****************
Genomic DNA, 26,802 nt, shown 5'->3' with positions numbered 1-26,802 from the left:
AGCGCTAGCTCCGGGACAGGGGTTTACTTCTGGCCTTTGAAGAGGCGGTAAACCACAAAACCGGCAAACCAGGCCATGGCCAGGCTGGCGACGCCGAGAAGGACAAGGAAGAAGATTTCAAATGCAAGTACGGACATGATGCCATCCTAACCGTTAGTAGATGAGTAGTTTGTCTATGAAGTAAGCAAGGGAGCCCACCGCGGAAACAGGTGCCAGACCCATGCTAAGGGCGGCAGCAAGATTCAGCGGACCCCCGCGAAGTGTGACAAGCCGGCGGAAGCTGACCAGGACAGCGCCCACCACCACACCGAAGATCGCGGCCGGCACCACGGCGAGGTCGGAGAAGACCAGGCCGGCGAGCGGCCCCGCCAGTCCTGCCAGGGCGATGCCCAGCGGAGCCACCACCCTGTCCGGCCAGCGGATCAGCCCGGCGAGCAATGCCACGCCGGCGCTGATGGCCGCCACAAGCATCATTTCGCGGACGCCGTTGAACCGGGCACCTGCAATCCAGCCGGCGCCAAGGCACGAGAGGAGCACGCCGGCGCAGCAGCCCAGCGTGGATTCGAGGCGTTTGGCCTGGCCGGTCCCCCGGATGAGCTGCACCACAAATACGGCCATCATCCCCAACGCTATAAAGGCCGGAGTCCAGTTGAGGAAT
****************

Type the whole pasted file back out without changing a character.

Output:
Genomic DNA, 26,802 nt, shown 5'->3' with positions numbered 1-26,802 from the left:
AGCGCTAGCTCCGGGACAGGGGTTTACTTCTGGCCTTTGAAGAGGCGGTAAACCACAAAACCGGCAAACCAGGCCATGGCCAGGCTGGCGACGCCGAGAAGGACAAGGAAGAAGATTTCAAATGCAAGTACGGACATGATGCCATCCTAACCGTTAGTAGATGAGTAGTTTGTCTATGAAGTAAGCAAGGGAGCCCACCGCGGAAACAGGTGCCAGACCCATGCTAAGGGCGGCAGCAAGATTCAGCGGACCCCCGCGAAGTGTGACAAGCCGGCGGAAGCTGACCAGGACAGCGCCCACCACCACACCGAAGATCGCGGCCGGCACCACGGCGAGGTCGGAGAAGACCAGGCCGGCGAGCGGCCCCGCCAGTCCTGCCAGGGCGATGCCCAGCGGAGCCACCACCCTGTCCGGCCAGCGGATCAGCCCGGCGAGCAATGCCACGCCGGCGCTGATGGCCGCCACAAGCATCATTTCGCGGACGCCGTTGAACCGGGCACCTGCAATCCAGCCGGCGCCAAGGCACGAGAGGAGCACGCCGGCGCAGCAGCCCAGCGTGGATTCGAGGCGTTTGGCCTGGCCGGTCCCCCGGATGAGCTGCACCACAAATACGGCCATCATCCCCAACGCTATAAAGGCCGGAGTCCAGTTGAGGAAT